Britain's Prince Charles and Camilla, Duchess of Cornwall, went mask-free on Monday for their first official duties since coronavirus restrictions across the country were lifted.
At their first engagement in Exeter Cathedral, Devon, the couple chatted with a group of people all without masks for the royal visit.
The Prince of Wales, 72 and the Duchess of Cornwall, who was 74 on Saturday, were greeted by Lord Lieutenant Julian Tagg.
Unusually, the royal itinerary was made public in advance to attract crowds to the Devon locations rather than being kept secret to avoid royal fans attending public appearances.
England's reopening was greeted with some caution on Monday, with most people planning to continue wearing masks as the Delta variant wreaks havoc in Britain.
The long-awaited “Freedom Day” means there are no more restrictions on social gatherings, masks are no longer a legal requirement, and nightclubs opened for the first time since March 2020.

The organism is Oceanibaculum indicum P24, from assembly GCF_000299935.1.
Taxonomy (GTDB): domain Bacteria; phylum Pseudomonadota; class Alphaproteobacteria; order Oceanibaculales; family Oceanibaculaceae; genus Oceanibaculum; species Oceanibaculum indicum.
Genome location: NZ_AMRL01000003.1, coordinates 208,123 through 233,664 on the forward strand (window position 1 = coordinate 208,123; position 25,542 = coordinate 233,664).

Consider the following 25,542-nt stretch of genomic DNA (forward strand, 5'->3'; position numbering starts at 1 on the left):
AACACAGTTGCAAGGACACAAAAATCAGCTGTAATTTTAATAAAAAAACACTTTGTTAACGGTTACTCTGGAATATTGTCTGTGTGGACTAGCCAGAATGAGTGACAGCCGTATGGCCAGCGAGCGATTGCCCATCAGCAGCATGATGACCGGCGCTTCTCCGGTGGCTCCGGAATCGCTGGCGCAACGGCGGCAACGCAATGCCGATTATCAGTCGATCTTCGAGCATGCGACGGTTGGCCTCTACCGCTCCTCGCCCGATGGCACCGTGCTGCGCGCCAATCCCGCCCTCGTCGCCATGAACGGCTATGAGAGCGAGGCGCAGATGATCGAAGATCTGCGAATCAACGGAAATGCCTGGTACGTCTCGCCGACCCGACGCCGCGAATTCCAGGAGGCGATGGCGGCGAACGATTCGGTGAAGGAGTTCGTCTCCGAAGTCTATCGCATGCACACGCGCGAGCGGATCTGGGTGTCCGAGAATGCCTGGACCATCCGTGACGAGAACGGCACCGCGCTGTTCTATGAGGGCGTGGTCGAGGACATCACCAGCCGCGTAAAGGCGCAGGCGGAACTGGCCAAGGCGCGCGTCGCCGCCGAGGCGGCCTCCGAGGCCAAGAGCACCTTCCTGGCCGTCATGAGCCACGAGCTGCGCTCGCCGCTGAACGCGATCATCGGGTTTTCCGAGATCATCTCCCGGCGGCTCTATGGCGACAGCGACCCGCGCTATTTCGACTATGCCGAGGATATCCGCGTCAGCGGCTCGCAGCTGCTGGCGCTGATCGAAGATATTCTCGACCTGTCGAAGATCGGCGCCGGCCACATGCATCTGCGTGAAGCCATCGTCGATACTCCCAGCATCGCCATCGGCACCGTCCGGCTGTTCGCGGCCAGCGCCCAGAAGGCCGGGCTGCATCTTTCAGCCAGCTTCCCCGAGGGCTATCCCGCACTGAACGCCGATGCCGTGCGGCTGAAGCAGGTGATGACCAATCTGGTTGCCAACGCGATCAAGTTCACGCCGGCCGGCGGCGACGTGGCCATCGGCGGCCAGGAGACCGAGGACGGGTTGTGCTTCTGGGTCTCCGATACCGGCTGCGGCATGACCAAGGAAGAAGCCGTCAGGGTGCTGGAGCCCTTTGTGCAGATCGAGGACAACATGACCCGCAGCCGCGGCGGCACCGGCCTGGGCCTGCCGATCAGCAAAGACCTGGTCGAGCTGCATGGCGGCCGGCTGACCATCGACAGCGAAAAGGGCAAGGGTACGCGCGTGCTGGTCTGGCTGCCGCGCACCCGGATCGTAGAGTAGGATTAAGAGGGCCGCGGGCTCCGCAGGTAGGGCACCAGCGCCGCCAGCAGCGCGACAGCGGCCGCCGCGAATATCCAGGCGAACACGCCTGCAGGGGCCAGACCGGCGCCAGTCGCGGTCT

Prince Charles’s aides said on Sunday that he would wear masks only as government advice dictates.
The couple started the day in Exeter to celebrate the city becoming a Unesco City of Literature, before moving on to find out about the city’s goals for net zero emissions at the new bus station.
“It's been a triumph,” the Bishop of Exeter said after the visit.
Founded in 1050, the cathedral is home to a large library and archive, including the Exeter Book, a famous dark age poetry book written on parchment.
“We showed [Charles] the clay maquettes which are basically grotesques that will hang in the Cathedral,” said cathedral stonemason Joe Milne.
“He seemed really interested. I've met him before when I was a student at Weymouth college and he's always interested in historical objects.”
Ministers urged caution as they pressed ahead with the unlocking despite infection rates climbing to all-time highs in about one in six areas of England, including almost all local authority areas in north-east England, close to a half in south-west England and nearly a third in Yorkshire and the Humber.
Vaccines Minister Nadhim Zahawi said the success of Britain's vaccination programme made it possible to press ahead but that people should act responsibly.
“We must not be complacent or take the freedoms of today for granted,” he said.
“As we move away from government diktat, we enter a new stage, a new phase, where our response to the virus is with an emphasis on personal responsibility and corporate responsibility.”